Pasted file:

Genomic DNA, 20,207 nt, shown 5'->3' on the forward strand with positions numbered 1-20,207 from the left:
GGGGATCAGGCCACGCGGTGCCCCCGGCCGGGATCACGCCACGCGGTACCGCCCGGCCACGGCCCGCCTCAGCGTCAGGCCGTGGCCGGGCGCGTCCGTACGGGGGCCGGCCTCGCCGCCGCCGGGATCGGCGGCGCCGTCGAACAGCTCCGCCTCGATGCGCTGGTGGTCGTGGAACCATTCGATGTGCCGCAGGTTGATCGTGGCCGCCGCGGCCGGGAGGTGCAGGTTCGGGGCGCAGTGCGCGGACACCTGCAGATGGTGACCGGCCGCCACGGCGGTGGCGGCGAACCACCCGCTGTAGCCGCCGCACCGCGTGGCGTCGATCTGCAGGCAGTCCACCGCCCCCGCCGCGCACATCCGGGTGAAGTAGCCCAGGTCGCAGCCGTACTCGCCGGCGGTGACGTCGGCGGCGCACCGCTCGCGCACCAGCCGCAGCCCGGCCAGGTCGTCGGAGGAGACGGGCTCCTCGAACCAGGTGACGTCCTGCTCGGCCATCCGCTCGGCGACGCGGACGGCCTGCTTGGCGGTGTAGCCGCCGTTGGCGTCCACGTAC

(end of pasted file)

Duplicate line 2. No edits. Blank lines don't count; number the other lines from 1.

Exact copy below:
GGGGATCAGGCCACGCGGTGCCCCCGGCCGGGATCACGCCACGCGGTACCGCCCGGCCACGGCCCGCCTCAGCGTCAGGCCGTGGCCGGGCGCGTCCGTACGGGGGCCGGCCTCGCCGCCGCCGGGATCGGCGGCGCCGTCGAACAGCTCCGCCTCGATGCGCTGGTGGTCGTGGAACCATTCGATGTGCCGCAGGTTGATCGTGGCCGCCGCGGCCGGGAGGTGCAGGTTCGGGGCGCAGTGCGCGGACACCTGCAGATGGTGACCGGCCGCCACGGCGGTGGCGGCGAACCACCCGCTGTAGCCGCCGCACCGCGTGGCGTCGATCTGCAGGCAGTCCACCGCCCCCGCCGCGCACATCCGGGTGAAGTAGCCCAGGTCGCAGCCGTACTCGCCGGCGGTGACGTCGGCGGCGCACCGCTCGCGCACCAGCCGCAGCCCGGCCAGGTCGTCGGAGGAGACGGGCTCCTCGAACCAGGTGACGTCCTGCTCGGCCATCCGCTCGGCGACGCGGACGGCCTGCTTGGCGGTGTAGCCGCCGTTGGCGTCCACGTAC